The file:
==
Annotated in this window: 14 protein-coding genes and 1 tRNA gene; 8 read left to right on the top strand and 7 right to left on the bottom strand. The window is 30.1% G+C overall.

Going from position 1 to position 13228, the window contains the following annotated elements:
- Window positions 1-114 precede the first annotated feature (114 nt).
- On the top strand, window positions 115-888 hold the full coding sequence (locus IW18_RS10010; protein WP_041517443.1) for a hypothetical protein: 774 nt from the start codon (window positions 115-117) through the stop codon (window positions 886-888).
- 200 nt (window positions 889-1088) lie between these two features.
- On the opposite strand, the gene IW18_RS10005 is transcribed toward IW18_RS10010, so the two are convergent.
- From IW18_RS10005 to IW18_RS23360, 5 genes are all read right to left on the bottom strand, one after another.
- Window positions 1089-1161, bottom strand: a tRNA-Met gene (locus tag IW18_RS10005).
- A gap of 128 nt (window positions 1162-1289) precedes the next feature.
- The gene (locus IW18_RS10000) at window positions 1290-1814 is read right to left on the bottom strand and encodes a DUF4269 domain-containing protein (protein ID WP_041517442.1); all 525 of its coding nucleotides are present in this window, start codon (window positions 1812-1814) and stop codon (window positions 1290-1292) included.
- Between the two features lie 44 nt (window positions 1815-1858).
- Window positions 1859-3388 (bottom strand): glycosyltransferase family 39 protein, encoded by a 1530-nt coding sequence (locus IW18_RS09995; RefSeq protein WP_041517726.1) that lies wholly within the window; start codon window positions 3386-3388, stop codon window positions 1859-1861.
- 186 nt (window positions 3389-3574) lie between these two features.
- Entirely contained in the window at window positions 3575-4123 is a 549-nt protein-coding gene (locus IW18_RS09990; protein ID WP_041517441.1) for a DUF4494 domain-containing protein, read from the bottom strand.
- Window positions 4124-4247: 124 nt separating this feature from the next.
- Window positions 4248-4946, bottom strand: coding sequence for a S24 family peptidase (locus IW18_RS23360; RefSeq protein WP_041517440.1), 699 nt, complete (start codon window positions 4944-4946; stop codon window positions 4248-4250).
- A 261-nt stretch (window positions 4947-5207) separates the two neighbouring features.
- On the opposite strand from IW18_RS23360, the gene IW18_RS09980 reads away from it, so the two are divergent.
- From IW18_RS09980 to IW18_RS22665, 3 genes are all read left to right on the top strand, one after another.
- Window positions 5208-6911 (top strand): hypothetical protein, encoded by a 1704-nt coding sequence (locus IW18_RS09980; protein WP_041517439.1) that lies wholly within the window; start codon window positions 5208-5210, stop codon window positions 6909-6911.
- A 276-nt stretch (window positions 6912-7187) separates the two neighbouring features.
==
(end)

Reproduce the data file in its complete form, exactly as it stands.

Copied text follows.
Annotated in this window: 14 protein-coding genes and 1 tRNA gene; 8 read left to right on the top strand and 7 right to left on the bottom strand. The window is 30.1% G+C overall.

Going from position 1 to position 13228, the window contains the following annotated elements:
- Window positions 1-114 precede the first annotated feature (114 nt).
- On the top strand, window positions 115-888 hold the full coding sequence (locus IW18_RS10010; protein WP_041517443.1) for a hypothetical protein: 774 nt from the start codon (window positions 115-117) through the stop codon (window positions 886-888).
- 200 nt (window positions 889-1088) lie between these two features.
- On the opposite strand, the gene IW18_RS10005 is transcribed toward IW18_RS10010, so the two are convergent.
- From IW18_RS10005 to IW18_RS23360, 5 genes are all read right to left on the bottom strand, one after another.
- Window positions 1089-1161, bottom strand: a tRNA-Met gene (locus tag IW18_RS10005).
- A gap of 128 nt (window positions 1162-1289) precedes the next feature.
- The gene (locus IW18_RS10000) at window positions 1290-1814 is read right to left on the bottom strand and encodes a DUF4269 domain-containing protein (protein ID WP_041517442.1); all 525 of its coding nucleotides are present in this window, start codon (window positions 1812-1814) and stop codon (window positions 1290-1292) included.
- Between the two features lie 44 nt (window positions 1815-1858).
- Window positions 1859-3388 (bottom strand): glycosyltransferase family 39 protein, encoded by a 1530-nt coding sequence (locus IW18_RS09995; RefSeq protein WP_041517726.1) that lies wholly within the window; start codon window positions 3386-3388, stop codon window positions 1859-1861.
- 186 nt (window positions 3389-3574) lie between these two features.
- Entirely contained in the window at window positions 3575-4123 is a 549-nt protein-coding gene (locus IW18_RS09990; protein ID WP_041517441.1) for a DUF4494 domain-containing protein, read from the bottom strand.
- Window positions 4124-4247: 124 nt separating this feature from the next.
- Window positions 4248-4946, bottom strand: coding sequence for a S24 family peptidase (locus IW18_RS23360; RefSeq protein WP_041517440.1), 699 nt, complete (start codon window positions 4944-4946; stop codon window positions 4248-4250).
- A 261-nt stretch (window positions 4947-5207) separates the two neighbouring features.
- On the opposite strand from IW18_RS23360, the gene IW18_RS09980 reads away from it, so the two are divergent.
- From IW18_RS09980 to IW18_RS22665, 3 genes are all read left to right on the top strand, one after another.
- Window positions 5208-6911 (top strand): hypothetical protein, encoded by a 1704-nt coding sequence (locus IW18_RS09980; protein WP_041517439.1) that lies wholly within the window; start codon window positions 5208-5210, stop codon window positions 6909-6911.
- A 276-nt stretch (window positions 6912-7187) separates the two neighbouring features.